If you've been following Apple (AAPL -0.58%) from an investment perspective -- and even if you haven't -- you probably already know that most of its revenue comes from sales of the iPhone. That's why analysts who cover the tech giant are always speculating about how many iPhones it will be able to ship in a given year.
In addition, of course, Apple also sells iPads, Macs, Apple Watches, AirPods, Apple TVs, and HomePods, among other devices. However, analyzing Apple's hardware sales only provides a superficial understanding of its sprawling business. To dive deeper, let's review three other facts about Apple that only the smartest investors will likely know.
1. Apple operates a prisoner-taking ecosystem
Apple's services segment, which generated 18% of its revenue in the first half of its fiscal 2022, is arguably more important than any of its hardware businesses. This segment includes iCloud, Apple Pay, the App Store, and subscription-based digital media services like Apple Music, Apple TV+, Apple Arcade, and Apple Fitness+. It also covers its Apple Care services.
These are the building blocks of a prisoner-taking ecosystem that essentially locks in Apple's customers and reinforces their loyalty to iOS devices. Unlike Alphabet's (GOOG -1.37%) (GOOGL -1.42%) Android OS, which lets its users easily switch between different brands of Android devices without losing their data, Apple's proprietary operating system and services steer its customers along a single upgrade path toward other iOS devices.
As of March 26 -- the end of Apple's fiscal 2022 Q2 -- it had 825 million paid subscriptions across all of its services -- which represented a net addition of 165 million paid subscriptions over the prior 12 months. During the earnings conference call, CFO Luca Maestri said the company would "continue to improve the breadth and the quality of our current service offerings while launching new services."
2. It still enjoys unmatched loyalty
In October, a survey by Consumer Intelligence Research Partners found that the loyalty rate for Apple's iPhone in the U.S. had surpassed 90% for the past three consecutive years. None of the Android leaders, including Samsung, came close to matching that.
Apple's customer loyalty has also been supported by its growth as a global luxury brand. A few years ago, the Hurun Research Institute found that Apple had surpassed LVMH's Louis Vuitton, Hermès, and Richemont's Cartier as China's most coveted luxury brand.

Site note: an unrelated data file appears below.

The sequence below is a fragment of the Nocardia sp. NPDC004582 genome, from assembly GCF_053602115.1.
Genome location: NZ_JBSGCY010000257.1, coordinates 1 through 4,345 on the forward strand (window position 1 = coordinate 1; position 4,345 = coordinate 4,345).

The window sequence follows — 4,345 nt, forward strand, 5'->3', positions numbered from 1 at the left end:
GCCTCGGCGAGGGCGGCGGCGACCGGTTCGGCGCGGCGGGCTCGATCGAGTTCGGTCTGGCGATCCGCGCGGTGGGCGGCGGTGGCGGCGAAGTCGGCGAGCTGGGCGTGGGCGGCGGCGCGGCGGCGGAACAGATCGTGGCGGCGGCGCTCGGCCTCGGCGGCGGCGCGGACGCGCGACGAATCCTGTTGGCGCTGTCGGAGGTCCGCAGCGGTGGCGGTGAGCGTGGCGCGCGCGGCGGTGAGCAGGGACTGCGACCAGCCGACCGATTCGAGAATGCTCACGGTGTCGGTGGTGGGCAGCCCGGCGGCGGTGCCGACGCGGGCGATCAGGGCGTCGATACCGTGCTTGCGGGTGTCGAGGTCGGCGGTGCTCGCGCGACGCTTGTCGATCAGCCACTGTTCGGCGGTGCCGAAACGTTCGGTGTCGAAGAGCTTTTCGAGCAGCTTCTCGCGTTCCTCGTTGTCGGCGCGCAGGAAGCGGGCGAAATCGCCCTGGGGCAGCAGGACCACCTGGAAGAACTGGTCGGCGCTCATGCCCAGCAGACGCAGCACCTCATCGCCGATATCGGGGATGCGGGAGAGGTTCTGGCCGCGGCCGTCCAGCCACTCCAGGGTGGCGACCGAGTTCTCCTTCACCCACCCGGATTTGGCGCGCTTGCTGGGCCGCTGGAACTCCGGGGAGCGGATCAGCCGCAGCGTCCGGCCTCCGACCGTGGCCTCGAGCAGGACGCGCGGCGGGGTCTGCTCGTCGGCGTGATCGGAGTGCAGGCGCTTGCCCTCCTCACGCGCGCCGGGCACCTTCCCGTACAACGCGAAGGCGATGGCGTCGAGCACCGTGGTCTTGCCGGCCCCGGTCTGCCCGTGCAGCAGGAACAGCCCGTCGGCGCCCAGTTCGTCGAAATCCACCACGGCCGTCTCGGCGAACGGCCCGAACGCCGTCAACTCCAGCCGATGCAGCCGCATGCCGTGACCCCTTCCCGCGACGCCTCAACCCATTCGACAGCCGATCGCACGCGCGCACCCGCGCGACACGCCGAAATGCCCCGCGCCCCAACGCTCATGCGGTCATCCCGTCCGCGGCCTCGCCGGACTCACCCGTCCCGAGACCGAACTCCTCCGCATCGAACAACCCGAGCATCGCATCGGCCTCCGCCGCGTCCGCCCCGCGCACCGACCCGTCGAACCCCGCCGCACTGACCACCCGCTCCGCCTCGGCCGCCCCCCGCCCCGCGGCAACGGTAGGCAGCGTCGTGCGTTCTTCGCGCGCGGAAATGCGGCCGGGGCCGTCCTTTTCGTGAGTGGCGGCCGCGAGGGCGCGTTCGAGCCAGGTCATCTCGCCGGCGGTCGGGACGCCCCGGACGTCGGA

No other smartphone maker made that list. That cachet gives Apple a lot more pricing power than its industry peers.
3. Its future will be augmented
Apple plans to leverage the stickiness of its brand to launch new hardware products over the next few years. Its first target will likely be the nascent market for augmented reality (AR) and virtual reality (VR) devices.
Apple has reportedly been developing at least two AR/VR devices. The first one is rumored to be an AR/VR "mixed reality" headset that could arrive in 2023. This device could compete against Microsoft's HoloLens and Meta Platforms' (META -1.77%) Quest headsets.
The second device could be a sleeker pair of AR smart glasses that might launch in 2024 or 2025. Meta, which launched its Ray-Ban Stories smart glasses last year, also has similar products in its pipeline.
Apple has built a new operating system for these AR/VR devices called rOS, which includes its own native App Store. These plans strongly suggest that Apple will emerge as a major competitor to Meta in the expanding "metaverse" market.
Lastly, Apple has also been developing an autonomous electric vehicle (EV) codenamed "Project Titan." The latest rumors suggest it could launch between 2024 and 2028, but not much else is known about the vehicle yet. If Apple actually launches a luxury EV, it could spell trouble for market leaders like Tesla and newcomers like Lucid.
Is Apple's stock still worth buying today?
For Apple, the year-over-year comparisons it has ahead will be tough, as last year, its sales were notably boosted by people upgrading to 5G devices. And like companies all across the economy, it's also grappling with ongoing supply chain challenges. As such, investors should expect its growth to decelerate this year.
Nevertheless, Apple still has plenty of irons in the fire, and I believe its stock is reasonably valued at 23 times forward earnings. Its shares might not blast off anytime soon -- especially as rising interest rates rattle the markets -- but it's still a solid investment for long-term investors.